By turning the red, blue, and green positions of one molecule like turning the steering wheel of a car, a single molecule developed by researchers in Japan can be turned into three types of catalysts for fuel cells, hydrogen production, or hydrogenation. The new insights from this work help unravel relationships between three catalysts that were previously intertwined. Credit: Kyushu University

Scientists from Kyushu University and Kumamoto University in Japan have developed a new catalyst capable of assisting three key reactions for using hydrogen in energy and industry. Inspired by three types of enzymes in nature, this research can help elucidate unknown relationships among catalysts, paving the way for efficient use of hydrogen gas as a next-generation energy source in the future.

Producing only water when used in a to generate electricity, hydrogen holds great promise as a clean energy source to meet environmental challenges faced around the globe. One key for establishing hydrogen as a next-generation energy source is the development of catalysts—chemicals that assist and accelerate reactions without being consumed in the process—that help use it efficiently.

Catalysts play a role not only in splitting to generate electricity in fuel cells but also in putting hydrogen atoms together to form the fuel. Hydrogen also has many applications in the chemical industry, often being attached to through the process of hydrogenation to modify their properties.

Nature has already developed its own set of biological catalysts, known as enzymes, capable of these same fundamental reactions. However, each of these three reactions requires a different type of , and these hydrogenase enzymes can be grouped by the metals they contain: an atom each of nickel and iron, two atoms of iron, or a single atom of iron.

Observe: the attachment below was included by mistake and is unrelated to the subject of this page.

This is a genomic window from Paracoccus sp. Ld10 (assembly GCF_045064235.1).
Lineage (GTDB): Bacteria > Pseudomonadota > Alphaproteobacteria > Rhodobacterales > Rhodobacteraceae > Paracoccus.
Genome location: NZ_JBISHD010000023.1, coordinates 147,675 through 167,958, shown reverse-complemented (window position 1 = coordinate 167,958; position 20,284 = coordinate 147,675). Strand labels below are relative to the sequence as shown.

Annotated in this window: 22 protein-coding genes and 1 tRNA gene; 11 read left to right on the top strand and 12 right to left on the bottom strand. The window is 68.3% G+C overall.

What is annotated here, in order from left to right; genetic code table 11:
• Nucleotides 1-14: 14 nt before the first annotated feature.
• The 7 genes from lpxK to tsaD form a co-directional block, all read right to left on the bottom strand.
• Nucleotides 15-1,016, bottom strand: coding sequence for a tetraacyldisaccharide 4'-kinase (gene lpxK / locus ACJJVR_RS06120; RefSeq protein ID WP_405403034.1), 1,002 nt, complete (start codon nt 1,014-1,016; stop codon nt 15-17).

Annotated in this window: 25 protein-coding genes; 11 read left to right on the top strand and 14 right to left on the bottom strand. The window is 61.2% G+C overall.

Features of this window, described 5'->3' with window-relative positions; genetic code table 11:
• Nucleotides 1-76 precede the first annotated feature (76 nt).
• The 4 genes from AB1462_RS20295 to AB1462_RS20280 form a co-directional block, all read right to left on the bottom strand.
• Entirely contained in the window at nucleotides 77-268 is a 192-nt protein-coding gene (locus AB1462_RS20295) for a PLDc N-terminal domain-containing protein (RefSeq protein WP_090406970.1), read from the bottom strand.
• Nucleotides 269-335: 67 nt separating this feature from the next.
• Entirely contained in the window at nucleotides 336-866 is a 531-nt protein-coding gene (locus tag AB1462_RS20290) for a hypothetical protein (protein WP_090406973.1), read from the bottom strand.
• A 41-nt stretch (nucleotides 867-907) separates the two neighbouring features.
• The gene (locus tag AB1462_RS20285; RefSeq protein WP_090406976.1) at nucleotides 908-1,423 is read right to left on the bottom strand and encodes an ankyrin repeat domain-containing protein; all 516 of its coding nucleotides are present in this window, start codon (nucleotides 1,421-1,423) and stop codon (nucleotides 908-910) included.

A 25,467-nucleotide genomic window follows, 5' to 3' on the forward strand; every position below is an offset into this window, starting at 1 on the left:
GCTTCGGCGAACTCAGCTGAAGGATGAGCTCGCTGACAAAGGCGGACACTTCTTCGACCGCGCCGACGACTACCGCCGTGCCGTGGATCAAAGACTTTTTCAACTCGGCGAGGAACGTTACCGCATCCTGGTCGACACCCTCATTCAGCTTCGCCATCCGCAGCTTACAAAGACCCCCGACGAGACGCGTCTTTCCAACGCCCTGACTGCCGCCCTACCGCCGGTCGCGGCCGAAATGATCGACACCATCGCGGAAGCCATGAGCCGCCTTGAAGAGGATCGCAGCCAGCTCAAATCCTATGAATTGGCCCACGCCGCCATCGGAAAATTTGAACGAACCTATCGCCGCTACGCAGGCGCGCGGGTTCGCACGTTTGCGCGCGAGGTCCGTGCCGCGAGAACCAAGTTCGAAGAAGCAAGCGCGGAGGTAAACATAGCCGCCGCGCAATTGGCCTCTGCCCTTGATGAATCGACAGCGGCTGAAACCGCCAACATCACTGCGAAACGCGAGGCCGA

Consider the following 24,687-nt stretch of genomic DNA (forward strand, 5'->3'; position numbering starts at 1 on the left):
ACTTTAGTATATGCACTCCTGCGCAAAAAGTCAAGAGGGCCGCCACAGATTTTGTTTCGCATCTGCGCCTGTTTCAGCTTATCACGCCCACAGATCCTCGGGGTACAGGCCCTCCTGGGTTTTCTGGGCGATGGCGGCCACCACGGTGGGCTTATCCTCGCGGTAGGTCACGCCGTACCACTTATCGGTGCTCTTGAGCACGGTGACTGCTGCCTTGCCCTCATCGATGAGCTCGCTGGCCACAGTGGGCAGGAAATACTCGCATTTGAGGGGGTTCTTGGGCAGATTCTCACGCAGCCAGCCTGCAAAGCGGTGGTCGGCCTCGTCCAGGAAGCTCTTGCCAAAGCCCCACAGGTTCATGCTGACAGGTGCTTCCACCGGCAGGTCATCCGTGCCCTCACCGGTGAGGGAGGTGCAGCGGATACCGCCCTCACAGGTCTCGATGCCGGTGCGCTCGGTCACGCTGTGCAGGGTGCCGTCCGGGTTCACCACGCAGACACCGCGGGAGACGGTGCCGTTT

Taking inspiration from nature, research teams led by Seiji Ogo from Kyushu University and Shinya Hayami from Kumamoto University now report in the journal Science Advances that a single catalyst can perform all three roles.

"Looking closely at key structures of the three types of hydrogenase enzymes in nature, we were able to design a molecule that could mimic all of these structures depending on where hydrogen attaches to it," said Ogo, professor of Kyushu University's Department of Chemistry and Biochemistry.

The catalyst the scientists developed contains nickel and iron as the key metals. Depending on , will connect to the molecule in a slightly different way, leading to a twisting of the molecule that puts it in a configuration best suited for one of the three types of reactions.

While the enzymes in nature rely on different sets of metals to accomplish these reactions, the newly developed catalyst takes advantage of the molecular twist being enough to switch between structures similar to those of the three types of enzymes, thereby obtaining similar functions without changing the metals.

"In a way, we've created a molecule with a on it," explains Ogo. "By turning the steering wheel and twisting parts of the molecule, we can turn it into three different types of catalysts—one for fuel cells, one for hydrogen production, and another for hydrogenation."

Ogo adds, "This has allowed us to unravel three functions that were previously intertwined."

While the molecule may not be suitable for practical applications at present, it points toward the possibility of developing a single with multiple uses. More importantly, the better understanding of the catalytic processes afforded by this molecule can give crucial insight into natural enzymes and the development of future catalysts for realizing a -powered society.

More information: "[NiFe], [FeFe], and [Fe] hydrogenase models from isomers" Science Advances (2020). DOI: 10.1126/sciadv.aaz8181

Journal information: Science Advances

Provided by Kyushu University